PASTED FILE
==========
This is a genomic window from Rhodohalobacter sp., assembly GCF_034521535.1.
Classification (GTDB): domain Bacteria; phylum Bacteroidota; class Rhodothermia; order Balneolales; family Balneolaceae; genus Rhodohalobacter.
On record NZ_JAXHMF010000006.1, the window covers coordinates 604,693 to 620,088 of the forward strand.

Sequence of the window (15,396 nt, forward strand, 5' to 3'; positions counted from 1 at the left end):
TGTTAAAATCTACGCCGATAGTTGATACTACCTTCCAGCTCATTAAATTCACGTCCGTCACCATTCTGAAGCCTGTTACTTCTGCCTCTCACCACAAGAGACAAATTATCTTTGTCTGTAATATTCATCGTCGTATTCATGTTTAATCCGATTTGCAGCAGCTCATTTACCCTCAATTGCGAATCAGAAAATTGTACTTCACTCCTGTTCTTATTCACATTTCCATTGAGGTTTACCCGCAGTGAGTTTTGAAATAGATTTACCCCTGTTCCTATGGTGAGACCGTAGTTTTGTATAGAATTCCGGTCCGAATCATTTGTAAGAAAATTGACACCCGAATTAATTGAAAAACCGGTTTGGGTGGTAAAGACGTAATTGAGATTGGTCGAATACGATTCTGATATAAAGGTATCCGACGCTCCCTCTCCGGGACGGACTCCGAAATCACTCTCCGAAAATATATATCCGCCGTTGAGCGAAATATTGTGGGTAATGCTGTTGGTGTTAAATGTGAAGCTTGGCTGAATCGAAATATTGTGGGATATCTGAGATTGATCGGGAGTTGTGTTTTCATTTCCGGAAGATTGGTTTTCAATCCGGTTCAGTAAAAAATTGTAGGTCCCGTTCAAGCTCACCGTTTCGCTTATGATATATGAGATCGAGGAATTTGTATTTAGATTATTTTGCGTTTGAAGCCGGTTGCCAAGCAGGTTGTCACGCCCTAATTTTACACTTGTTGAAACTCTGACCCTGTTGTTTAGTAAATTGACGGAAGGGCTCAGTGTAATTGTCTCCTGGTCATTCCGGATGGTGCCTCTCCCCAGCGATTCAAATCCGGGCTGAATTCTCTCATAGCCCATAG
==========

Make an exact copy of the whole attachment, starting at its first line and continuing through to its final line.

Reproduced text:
This is a genomic window from Rhodohalobacter sp., assembly GCF_034521535.1.
Classification (GTDB): domain Bacteria; phylum Bacteroidota; class Rhodothermia; order Balneolales; family Balneolaceae; genus Rhodohalobacter.
On record NZ_JAXHMF010000006.1, the window covers coordinates 604,693 to 620,088 of the forward strand.

Sequence of the window (15,396 nt, forward strand, 5' to 3'; positions counted from 1 at the left end):
TGTTAAAATCTACGCCGATAGTTGATACTACCTTCCAGCTCATTAAATTCACGTCCGTCACCATTCTGAAGCCTGTTACTTCTGCCTCTCACCACAAGAGACAAATTATCTTTGTCTGTAATATTCATCGTCGTATTCATGTTTAATCCGATTTGCAGCAGCTCATTTACCCTCAATTGCGAATCAGAAAATTGTACTTCACTCCTGTTCTTATTCACATTTCCATTGAGGTTTACCCGCAGTGAGTTTTGAAATAGATTTACCCCTGTTCCTATGGTGAGACCGTAGTTTTGTATAGAATTCCGGTCCGAATCATTTGTAAGAAAATTGACACCCGAATTAATTGAAAAACCGGTTTGGGTGGTAAAGACGTAATTGAGATTGGTCGAATACGATTCTGATATAAAGGTATCCGACGCTCCCTCTCCGGGACGGACTCCGAAATCACTCTCCGAAAATATATATCCGCCGTTGAGCGAAATATTGTGGGTAATGCTGTTGGTGTTAAATGTGAAGCTTGGCTGAATCGAAATATTGTGGGATATCTGAGATTGATCGGGAGTTGTGTTTTCATTTCCGGAAGATTGGTTTTCAATCCGGTTCAGTAAAAAATTGTAGGTCCCGTTCAAGCTCACCGTTTCGCTTATGATATATGAGATCGAGGAATTTGTATTTAGATTATTTTGCGTTTGAAGCCGGTTGCCAAGCAGGTTGTCACGCCCTAATTTTACACTTGTTGAAACTCTGACCCTGTTGTTTAGTAAATTGACGGAAGGGCTCAGTGTAATTGTCTCCTGGTCATTCCGGATGGTGCCTCTCCCCAGCGATTCAAATCCGGGCTGAATTCTCTCATAGCCCATAG